Questions to ask your assessor
Two popular types of assignment
Within the realm of academic writing there are many kinds of writing assignment, such as essays, reports, projects and dissertations, each tempered by their particular disciplinary context. Across this range of documents, with different purposes and audiences, I have chosen two styles of writing for this chapter. Essays are common assignments in social science, arts and humanities disciplines, while writing reports of laboratory investigations are frequent in science and engineering disciplines. Other kinds of assignment, including business style reports and critical reflective accounts, are considered in Chapter 6.
It is important at this stage to be familiar with the structure and style of at least one kind of academic writing before progressing to researching literature and reading source material, which are explored in Chapters 4 and 5. All of you reading this chapter are likely to have to write an essay or a laboratory report during your time as a university student; some of you will be writing both. However, before we plunge into the detail of writing essays and practical reports, it is vital you are clear about what is required of you when starting an assignment.
Academic writing almost always takes place within a disciplinary context. And a specific assignment has particular purposes (although these may not always have been made explicit). To really understand a writing task may involve asking your assessor key questions, so that which was hidden or unclear is revealed and made clear.
3.1 Questions to ask your assessor
In Chapter 1 we considered that an argument - the basis for most academic writing - involves marshalling evidence and reasoning, and developing a line of reasoning overall, which leads to conclusions. However, what exactly counts as evidence and reasoning will vary from one discipline to another, and even between different sub-disciplines within the same discipline. In educational studies, for example, investigations that observe behaviour in a classroom may analyse qualitatively what people say for emerging themes. Such studies may use quite different forms of evidence and interpretation from those of researchers using scientific methods; for example, where many teachers are surveyed by questionnaire, and quantitative data are analysed. Both kinds of investigation may, however, be equally valid.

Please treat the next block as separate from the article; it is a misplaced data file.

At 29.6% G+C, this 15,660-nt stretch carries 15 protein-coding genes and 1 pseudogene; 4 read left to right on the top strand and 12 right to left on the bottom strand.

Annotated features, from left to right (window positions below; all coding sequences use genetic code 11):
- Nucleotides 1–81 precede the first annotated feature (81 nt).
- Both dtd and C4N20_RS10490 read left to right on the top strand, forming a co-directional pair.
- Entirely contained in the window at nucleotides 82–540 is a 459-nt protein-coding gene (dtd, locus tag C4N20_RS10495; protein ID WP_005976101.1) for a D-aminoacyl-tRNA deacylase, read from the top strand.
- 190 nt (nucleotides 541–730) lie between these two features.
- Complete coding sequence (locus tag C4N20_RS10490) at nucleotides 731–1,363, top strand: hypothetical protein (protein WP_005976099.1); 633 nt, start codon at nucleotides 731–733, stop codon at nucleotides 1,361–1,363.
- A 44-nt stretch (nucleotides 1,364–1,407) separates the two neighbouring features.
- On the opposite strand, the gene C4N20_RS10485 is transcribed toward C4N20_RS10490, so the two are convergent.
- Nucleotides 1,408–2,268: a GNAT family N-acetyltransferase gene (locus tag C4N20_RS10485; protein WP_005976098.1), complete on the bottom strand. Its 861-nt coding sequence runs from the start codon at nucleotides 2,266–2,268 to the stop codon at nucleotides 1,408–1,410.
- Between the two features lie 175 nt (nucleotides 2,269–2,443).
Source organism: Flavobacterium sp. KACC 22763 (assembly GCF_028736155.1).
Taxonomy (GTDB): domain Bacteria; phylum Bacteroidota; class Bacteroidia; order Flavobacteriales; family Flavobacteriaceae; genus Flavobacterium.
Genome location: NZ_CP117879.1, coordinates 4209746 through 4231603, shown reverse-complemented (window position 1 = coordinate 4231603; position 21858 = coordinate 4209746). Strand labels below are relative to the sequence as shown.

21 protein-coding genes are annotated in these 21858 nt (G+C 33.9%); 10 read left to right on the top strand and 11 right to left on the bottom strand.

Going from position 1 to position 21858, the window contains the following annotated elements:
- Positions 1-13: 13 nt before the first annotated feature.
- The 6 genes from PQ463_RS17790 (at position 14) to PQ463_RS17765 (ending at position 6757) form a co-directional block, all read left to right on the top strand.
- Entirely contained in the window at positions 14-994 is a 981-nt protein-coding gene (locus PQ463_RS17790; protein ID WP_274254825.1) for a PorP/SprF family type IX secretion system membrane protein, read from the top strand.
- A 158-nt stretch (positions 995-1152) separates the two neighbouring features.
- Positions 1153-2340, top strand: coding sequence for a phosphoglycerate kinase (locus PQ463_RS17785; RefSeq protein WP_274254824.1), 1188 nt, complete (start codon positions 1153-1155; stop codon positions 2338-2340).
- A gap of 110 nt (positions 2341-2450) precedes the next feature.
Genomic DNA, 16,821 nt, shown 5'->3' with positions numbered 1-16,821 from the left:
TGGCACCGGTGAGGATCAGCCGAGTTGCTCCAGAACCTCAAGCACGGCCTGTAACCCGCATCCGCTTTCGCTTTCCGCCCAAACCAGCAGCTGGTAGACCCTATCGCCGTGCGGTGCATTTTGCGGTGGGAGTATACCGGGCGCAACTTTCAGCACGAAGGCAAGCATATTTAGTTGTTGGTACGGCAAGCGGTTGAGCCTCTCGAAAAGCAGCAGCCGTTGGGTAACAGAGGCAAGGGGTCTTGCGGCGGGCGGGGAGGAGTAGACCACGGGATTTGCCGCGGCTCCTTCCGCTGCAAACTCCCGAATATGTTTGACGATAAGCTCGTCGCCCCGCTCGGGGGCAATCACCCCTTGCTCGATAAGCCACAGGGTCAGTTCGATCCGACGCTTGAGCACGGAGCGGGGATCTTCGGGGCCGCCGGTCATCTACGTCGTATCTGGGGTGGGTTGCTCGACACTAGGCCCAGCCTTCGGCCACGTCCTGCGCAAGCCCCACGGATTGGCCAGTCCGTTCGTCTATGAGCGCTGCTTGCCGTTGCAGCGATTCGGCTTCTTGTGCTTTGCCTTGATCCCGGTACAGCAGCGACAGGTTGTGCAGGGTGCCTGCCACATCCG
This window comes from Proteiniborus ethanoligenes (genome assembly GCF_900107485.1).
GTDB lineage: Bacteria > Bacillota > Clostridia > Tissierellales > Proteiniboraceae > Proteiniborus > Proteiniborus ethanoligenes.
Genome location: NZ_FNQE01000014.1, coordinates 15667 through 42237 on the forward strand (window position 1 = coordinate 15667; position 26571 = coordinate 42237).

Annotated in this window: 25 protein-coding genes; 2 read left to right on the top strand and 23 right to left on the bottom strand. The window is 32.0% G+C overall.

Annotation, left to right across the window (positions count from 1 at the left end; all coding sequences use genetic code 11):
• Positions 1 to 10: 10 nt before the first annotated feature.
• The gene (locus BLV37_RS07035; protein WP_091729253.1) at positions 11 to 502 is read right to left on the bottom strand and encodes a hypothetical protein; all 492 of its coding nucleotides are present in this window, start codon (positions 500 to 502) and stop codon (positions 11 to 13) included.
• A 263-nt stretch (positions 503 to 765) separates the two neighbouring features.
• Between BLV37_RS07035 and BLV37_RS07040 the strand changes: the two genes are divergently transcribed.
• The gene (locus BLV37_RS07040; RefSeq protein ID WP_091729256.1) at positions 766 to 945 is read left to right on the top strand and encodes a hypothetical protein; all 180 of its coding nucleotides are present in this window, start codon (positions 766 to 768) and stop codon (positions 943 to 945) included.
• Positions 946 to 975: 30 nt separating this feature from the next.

Increasingly, teaching staff in higher education seek to make clear what their expectations are for an assignment by giving guidelines, referring to learning objectives or intended learning outcomes, and providing assessment criteria. Even better is if examples of previous students’ work, for similar if not the same assignments, are available. These exemplars or models of good practice give you an idea of what you are seeking to achieve. You may even have the opportunity to view a range of completed assignments of varying quality, to gain a sense of common weaknesses or mistakes that students make, and what distinguishes the best work from that of a lesser quality.
However, whether or not this wealth of information is available to you, you may well have questions to ask, perhaps guided by the elements of the IPACE model in Chapter 2. The staff member who set the assignment, or the one who will mark it, is the best person to approach to clarify any outstanding matters. These are among the questions you might wish to ask:
✵In writing an essay, should a thesis statement be provided? Should the essay take a particular viewpoint and argue for it?
✵Can I use ’I’ or ’we’? Or should I write in the third person and impersonal, e.g. ’it is argued that’?
✵What knowledge can I assume on the part of the reader?
✵Is it appropriate to include sections and subsections?
✵What kinds of source material do you expect me to refer to?
✵Can I quote from sources? If so, how much?
✵Roughly how many sources do you expect me to use?
✵Is it appropriate to include tables and figures in my account?
✵What citing and referencing system, if any, is required?